Twice during Operation Protective Edge, I had occasion to be proud of also holding Canadian citizenship. I participated in a Canada-Israel rally in Jerusalem organized by former Canadian senator Jerry Grafstein. Attended by Vivian Bercovici, Canada’s ambassador to Israel, and six Canadian parliamentarians (three Conservatives and three Liberals), as well as other Canadians who flew to Israel to show support at this time, most of the several hundred in attendance were Canadians now living in Israel. I have not attended such an event since making aliyah 35 years ago, but after hearing several short speeches, I found myself surprisingly moved while singing O Canada, followed by Hatikvah.
I was also impressed by Bercovici when I heard her speak at Jerusalem’s Begin Center. She explained Canada’s unique support for Israel, declaring that Canada’s “foreign policy lens views what happens on the ground. Israel is a democracy that shares critical values with Canada. We believe the conflict is a broader and global conflict between the free world and terrorism. This is why we maintain our focus despite the destruction from Gaza.” Simple words that really hit the nail on the head.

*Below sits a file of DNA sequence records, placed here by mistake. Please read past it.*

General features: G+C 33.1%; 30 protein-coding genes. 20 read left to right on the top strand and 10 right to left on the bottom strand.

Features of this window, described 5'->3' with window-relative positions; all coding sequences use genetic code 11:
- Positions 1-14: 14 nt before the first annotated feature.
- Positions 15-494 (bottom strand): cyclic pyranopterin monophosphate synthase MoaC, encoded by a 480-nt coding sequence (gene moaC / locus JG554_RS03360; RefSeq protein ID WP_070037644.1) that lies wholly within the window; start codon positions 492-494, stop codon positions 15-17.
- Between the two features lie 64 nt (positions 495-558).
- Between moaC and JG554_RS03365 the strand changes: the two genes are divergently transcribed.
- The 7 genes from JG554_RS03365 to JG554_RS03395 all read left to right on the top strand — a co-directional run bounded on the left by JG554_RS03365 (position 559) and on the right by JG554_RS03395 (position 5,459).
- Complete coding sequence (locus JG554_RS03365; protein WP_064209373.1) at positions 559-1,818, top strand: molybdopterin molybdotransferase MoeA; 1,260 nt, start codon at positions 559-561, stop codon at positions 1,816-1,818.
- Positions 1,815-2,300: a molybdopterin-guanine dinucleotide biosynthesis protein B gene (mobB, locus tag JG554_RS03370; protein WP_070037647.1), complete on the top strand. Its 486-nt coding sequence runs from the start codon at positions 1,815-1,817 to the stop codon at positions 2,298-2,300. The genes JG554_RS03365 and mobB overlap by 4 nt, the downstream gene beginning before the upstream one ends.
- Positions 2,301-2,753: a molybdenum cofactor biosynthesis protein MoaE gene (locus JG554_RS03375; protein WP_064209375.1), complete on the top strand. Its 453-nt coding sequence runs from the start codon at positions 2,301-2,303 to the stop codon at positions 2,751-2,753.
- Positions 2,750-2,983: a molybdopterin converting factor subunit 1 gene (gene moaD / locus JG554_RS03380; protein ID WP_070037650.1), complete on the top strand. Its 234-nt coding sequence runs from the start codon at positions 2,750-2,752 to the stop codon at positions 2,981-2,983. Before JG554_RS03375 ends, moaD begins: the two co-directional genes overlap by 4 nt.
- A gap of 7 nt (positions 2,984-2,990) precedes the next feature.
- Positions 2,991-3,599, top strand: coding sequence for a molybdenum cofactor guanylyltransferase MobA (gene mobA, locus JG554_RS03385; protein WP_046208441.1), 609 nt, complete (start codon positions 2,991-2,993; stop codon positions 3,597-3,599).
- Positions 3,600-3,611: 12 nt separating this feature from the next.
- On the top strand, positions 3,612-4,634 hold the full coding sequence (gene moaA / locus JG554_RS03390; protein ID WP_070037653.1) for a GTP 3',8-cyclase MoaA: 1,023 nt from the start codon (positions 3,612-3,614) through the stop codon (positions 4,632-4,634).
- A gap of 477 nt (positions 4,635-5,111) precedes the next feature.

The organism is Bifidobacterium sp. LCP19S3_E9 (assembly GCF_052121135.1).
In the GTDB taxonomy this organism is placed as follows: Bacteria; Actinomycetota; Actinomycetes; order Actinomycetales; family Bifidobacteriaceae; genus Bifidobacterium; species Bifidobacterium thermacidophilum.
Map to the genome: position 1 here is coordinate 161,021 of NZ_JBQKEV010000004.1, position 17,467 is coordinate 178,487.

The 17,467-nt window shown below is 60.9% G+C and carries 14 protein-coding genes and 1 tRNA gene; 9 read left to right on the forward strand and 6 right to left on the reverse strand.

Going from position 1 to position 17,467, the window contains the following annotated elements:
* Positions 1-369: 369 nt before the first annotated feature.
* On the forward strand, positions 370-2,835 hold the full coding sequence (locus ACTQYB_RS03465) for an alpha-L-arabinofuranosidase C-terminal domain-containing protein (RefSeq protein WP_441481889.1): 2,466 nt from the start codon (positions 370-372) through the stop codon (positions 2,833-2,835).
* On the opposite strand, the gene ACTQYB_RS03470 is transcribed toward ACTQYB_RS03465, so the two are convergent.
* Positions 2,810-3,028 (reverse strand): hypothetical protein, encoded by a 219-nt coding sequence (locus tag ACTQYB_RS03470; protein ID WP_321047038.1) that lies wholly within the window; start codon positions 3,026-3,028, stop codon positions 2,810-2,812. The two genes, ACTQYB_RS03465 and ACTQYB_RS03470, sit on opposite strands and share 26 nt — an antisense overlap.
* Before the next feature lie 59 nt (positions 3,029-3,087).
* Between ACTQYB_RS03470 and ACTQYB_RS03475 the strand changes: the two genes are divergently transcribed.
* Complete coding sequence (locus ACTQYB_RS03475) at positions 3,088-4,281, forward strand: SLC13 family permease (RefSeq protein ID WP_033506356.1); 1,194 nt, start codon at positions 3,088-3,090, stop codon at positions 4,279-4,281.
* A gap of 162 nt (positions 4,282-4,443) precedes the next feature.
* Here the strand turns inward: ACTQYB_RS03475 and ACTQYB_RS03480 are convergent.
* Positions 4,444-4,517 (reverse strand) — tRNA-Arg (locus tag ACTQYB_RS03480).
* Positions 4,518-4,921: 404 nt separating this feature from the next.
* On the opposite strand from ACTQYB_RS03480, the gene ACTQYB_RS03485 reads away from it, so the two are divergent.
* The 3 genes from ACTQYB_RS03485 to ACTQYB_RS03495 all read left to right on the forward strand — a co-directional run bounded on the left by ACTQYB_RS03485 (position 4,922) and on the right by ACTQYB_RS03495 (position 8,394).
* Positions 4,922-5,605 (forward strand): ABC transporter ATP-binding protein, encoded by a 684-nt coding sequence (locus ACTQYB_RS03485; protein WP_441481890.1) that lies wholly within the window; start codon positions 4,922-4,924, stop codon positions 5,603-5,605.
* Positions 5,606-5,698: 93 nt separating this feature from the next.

I know very little these days about Canadian politics, but at present, Israel has no better friend in the international arena.
Early one Saturday, I took my dog for a long walk in the Sataf Nature Reserve not far from Jerusalem in the Judean Hills. As we strolled through the wadi, I noticed a wild pomegranate tree teeming with tiny fruit blooms. Weeks from now, the fruit will be much heavier on the branches, symbolizing renewal and a changing of seasons from summer to fall. On the eve of Rosh Hashanah many Israelis will eat the seeds of this wonderful fruit before beginning their festive meals, adding a blessing wishing that their good deeds in the coming year will be as plentiful as the seeds of the pomegranate.
As we approach that new season, may this be the beginning of more peaceful and tranquil days for both Israelis and Palestinians, and may we both be blessed with good deeds and with creative leaders of good conscience, of wisdom and of courage. A pipe dream, perhaps, but I’ve been to too many funerals of late.